Cod — Building the Fishery of the Future
The Canadian Centre for Fisheries Innovation will be holding a conference on the theme Cod —Building the Fishery of the Future at the Quality Hotel and Suites in Gander on November 22 and 23, 2017.
We are holding the conference to provide people who expect to be part of the future cod industry with information they will need to prepare for it.
In this column, I don’t usually talk much about the work we do at CCFI. My purpose is more to challenge the industry to think about what we do ...
25 Years After the Moratorium
July 2017 marks the 25th anniversary of the announcement of the moratorium on fishing Northern cod off the northeast coast of Newfoundland and Labrador, in NAFO Divisions 2J3KL.
It is worth noting that 1992 was just 15 years after Canada obtained a 200-mile exclusive economic zone, with widespread expectations that we could increase our fish catches substantially but resources would still increase in abundance over time, due to good Canadian management.
However, the 1992 moratorium was ...
In the fishery in Atlantic Canada, there is a widespread belief among harvesters that they are the most important people in the seafood value chain, because they catch fish for others to process and eat.
Without them, there would be no fish.
Although there is a certain logic to it, that view of the world is completely upside down. In any value chain — seafood or other — the most important person is the one at the end of the chain — the consumer — who buys the product, pays for it, ...
Shaping the World We Live in
The beginning of a new year seems to be a good time to think about what the future will bring.
Little did we think at the beginning of 2016 that now, just a year later, Donald Trump would be President of the United States, Britain would vote to leave the European Union, or the very existence of the EU would be under threat just as Canada is about to finalize a free-trade agreement with it. Life seems to be full of surprises.
But should they really be surprises? Over Christmas, I read a ...
Learning from 40 Years with the 200-Mile Limit – Part II
Last month’s column dealt mainly with how Canada obtained the 200-mile limit in 1977, leading to great optimism about the future of the fishery in Atlantic Canada, but things did not turn out as expected.
Starting in 1992, just 15 years later, we imposed a series of moratoriums on fishing groundfish stocks to try to conserve what was left of those resources.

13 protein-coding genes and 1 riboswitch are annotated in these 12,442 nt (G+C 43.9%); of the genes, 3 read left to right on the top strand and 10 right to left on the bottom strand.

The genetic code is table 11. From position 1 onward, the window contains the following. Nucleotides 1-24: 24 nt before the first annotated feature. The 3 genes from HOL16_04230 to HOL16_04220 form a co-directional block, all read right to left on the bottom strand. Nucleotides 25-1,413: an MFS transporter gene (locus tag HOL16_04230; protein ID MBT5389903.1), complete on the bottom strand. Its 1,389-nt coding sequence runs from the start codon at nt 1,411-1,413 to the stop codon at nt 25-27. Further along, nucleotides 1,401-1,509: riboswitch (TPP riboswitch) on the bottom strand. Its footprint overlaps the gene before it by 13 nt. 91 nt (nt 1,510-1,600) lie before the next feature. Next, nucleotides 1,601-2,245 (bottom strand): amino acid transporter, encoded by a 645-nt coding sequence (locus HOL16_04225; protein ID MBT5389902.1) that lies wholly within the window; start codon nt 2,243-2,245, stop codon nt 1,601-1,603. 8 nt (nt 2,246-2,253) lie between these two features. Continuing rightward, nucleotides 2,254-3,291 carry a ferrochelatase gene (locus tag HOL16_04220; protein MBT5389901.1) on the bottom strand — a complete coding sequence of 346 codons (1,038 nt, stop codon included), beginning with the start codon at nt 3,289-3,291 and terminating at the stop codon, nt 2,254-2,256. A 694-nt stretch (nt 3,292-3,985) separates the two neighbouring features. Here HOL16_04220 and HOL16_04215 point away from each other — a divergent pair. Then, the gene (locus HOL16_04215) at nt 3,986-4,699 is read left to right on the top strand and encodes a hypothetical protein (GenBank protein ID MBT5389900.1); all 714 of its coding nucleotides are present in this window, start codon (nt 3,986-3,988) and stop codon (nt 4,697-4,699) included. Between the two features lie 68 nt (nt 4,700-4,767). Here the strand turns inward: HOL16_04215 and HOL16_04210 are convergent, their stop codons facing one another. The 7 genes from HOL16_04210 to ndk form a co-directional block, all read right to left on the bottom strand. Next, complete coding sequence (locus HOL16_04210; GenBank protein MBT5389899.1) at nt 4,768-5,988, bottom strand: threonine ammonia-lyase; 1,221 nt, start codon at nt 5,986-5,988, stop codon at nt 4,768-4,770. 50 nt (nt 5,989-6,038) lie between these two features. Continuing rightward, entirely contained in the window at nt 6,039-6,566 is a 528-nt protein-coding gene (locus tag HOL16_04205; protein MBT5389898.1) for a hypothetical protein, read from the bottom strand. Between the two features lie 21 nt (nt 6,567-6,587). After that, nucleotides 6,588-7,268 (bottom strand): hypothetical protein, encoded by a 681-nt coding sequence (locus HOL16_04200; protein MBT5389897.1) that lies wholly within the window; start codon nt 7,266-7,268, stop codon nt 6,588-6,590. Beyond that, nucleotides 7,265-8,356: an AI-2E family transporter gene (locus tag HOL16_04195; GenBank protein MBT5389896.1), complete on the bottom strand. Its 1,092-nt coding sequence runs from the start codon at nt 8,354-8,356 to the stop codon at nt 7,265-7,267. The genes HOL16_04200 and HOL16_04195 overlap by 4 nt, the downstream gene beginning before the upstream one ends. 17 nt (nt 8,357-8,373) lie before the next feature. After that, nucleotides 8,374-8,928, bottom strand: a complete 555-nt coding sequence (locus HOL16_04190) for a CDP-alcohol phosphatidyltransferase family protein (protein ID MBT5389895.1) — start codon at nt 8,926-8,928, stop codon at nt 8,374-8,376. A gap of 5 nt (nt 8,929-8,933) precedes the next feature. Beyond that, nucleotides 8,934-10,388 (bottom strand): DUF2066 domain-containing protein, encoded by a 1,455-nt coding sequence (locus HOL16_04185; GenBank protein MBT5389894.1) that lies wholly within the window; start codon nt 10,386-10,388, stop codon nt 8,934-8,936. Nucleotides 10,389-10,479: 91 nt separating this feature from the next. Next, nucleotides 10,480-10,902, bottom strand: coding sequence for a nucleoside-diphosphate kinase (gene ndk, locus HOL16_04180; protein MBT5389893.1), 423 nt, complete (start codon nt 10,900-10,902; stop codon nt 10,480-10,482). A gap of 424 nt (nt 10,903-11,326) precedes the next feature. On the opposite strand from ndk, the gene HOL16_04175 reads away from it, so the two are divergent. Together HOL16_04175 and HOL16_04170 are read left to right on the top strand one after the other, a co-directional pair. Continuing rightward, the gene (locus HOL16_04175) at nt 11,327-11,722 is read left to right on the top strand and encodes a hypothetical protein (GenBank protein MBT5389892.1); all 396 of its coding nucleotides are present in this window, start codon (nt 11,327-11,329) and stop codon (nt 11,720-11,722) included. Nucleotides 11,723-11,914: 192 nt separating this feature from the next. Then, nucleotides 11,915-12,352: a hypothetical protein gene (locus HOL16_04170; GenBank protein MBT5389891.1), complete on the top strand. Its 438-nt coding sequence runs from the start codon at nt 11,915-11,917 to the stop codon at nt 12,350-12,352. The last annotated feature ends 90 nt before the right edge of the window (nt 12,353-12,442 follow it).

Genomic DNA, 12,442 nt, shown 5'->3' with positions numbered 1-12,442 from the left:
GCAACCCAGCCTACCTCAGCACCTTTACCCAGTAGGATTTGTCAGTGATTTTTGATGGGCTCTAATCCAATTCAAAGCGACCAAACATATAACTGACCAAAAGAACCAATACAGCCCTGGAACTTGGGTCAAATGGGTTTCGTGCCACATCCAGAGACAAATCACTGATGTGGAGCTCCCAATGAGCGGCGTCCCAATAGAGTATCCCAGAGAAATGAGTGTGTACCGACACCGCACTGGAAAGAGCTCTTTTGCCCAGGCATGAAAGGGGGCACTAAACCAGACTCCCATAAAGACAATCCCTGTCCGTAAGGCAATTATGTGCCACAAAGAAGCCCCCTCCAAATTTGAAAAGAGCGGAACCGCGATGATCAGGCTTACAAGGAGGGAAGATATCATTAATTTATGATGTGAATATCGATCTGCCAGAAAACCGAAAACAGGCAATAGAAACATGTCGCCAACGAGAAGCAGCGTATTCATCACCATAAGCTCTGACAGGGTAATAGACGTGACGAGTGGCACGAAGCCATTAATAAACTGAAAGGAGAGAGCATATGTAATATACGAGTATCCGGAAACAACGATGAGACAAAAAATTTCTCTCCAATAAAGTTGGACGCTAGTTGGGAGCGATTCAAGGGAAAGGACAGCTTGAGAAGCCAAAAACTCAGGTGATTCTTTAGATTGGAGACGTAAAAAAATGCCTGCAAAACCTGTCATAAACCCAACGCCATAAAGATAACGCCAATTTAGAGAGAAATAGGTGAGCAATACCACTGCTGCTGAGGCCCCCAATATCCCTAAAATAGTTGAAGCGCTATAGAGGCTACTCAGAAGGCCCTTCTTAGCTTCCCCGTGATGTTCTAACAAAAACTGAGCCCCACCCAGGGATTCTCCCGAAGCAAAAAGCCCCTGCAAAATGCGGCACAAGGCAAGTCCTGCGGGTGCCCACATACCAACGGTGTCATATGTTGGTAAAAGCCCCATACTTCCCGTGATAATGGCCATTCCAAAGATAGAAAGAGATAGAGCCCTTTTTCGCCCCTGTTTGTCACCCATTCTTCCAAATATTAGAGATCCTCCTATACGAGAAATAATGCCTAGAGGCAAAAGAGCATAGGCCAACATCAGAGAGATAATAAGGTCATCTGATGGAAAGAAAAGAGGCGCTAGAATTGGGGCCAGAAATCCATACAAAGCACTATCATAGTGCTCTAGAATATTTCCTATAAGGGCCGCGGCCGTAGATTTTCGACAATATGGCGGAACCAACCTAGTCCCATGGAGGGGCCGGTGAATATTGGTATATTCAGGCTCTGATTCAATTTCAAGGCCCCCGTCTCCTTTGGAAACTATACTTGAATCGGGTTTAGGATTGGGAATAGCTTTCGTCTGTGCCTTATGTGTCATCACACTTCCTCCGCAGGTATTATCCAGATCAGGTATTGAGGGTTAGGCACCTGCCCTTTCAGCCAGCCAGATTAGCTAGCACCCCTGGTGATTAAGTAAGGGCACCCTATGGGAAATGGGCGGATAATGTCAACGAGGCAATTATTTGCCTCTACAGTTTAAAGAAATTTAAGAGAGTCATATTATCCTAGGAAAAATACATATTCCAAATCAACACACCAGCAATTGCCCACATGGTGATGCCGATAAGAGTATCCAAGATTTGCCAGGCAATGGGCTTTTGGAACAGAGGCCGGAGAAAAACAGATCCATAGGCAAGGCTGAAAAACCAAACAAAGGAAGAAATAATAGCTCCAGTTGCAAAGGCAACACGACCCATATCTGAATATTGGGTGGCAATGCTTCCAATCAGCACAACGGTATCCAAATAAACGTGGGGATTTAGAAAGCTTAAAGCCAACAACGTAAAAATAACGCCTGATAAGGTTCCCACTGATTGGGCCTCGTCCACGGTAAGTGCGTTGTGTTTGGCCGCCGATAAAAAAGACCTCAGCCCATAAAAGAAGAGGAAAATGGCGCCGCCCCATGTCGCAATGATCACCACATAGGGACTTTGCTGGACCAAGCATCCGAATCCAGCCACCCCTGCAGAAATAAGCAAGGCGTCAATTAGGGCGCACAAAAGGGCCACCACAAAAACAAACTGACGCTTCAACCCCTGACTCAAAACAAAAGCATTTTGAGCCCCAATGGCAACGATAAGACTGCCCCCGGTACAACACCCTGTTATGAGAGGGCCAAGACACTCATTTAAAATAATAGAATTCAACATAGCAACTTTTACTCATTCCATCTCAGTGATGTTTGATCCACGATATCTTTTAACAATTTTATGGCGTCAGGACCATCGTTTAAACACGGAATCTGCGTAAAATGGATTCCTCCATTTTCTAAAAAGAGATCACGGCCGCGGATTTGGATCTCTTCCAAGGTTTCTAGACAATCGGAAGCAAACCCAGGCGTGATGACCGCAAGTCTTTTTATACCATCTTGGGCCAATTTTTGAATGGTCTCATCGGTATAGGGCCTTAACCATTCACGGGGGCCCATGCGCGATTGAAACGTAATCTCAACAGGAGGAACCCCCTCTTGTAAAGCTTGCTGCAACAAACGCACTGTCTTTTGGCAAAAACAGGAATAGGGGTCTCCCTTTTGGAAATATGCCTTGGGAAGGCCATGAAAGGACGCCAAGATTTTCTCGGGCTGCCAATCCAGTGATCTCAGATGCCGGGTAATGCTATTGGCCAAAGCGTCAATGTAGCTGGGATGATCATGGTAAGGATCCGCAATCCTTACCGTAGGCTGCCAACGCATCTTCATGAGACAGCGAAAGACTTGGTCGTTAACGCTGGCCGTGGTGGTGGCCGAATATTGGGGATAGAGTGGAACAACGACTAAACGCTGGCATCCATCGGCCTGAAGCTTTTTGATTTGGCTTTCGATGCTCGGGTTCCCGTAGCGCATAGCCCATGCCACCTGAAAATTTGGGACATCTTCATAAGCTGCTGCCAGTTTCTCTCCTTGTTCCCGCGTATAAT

However, things were not going well even before the moratoriums. In 1981, there was a Royal Commission to investigate problems in ...
Learning from 40 Years with the 200-Mile Limit – Part I
As we approach 2017, we are also coming to the end of 40 years since Canada’s 200-mile limit came into effect in 1977.
Overall, it has been a tumultuous — and costly — 40 years, as we oscillated between tremendous opportunity and unmitigated disaster.
Forty years ago, we thought the 200-mile limit offered a huge opportunity. But the following 15 years brought little but trouble, culminating in a series of moratoriums on fishing the groundfish stocks that had been the industry’s ...
Creating New Competitive Advantages
Last month, I demonstrated that the competitive advantages that have sustained the fishing industry in Atlantic Canada for a long time are no longer advantages for us.
Our once-abundant resources are no longer as abundant as they were, and others we compete with have similar resources in greater abundance. Because of free-trade agreements and globalization of supply chains, we have access to good markets on favourable terms — but others have access to the same markets on similar terms, so ...
Key Performance Indicators
Most businesses use a few key performance indicators (KPIs) to assess how well they are doing in meeting important objectives.
In previous columns, I have discussed the fact that we have a serious productivity problem in the capture fishery in Atlantic Canada. Productivity is a good example of a key performance indicator, but there are others.
For example, an important KPI for the Icelandic fishing industry is output value per kilogram of catch. The industry in Iceland selected it as a ...
Brexit, Trump, Future Shock and the Fishing Industry
This column will be unlike any other I have written or probably will ever write for The Navigator magazine.
But recent events represent a significant departure from those of the past few decades and I think it is worthwhile to reflect on how they relate to the fishery.
On June 23, citizens of the United Kingdom voted to withdraw from the European Union. As I write this, Donald Trump has emerged as the presumptive Republican candidate for President of the United States. And through most of ...
Our industry has many problems: a resource regime shift driven by global warming, a diminishing supply of labour, changing and increasingly expensive technologies and weak competitiveness, to name some of the more significant ones.
However, the truth is the fishing industry in Atlantic Canada has had serious problems of one kind or another pretty much from its very beginning.
The industry’s problems have been studied time and again for decades by different people and reports of the ...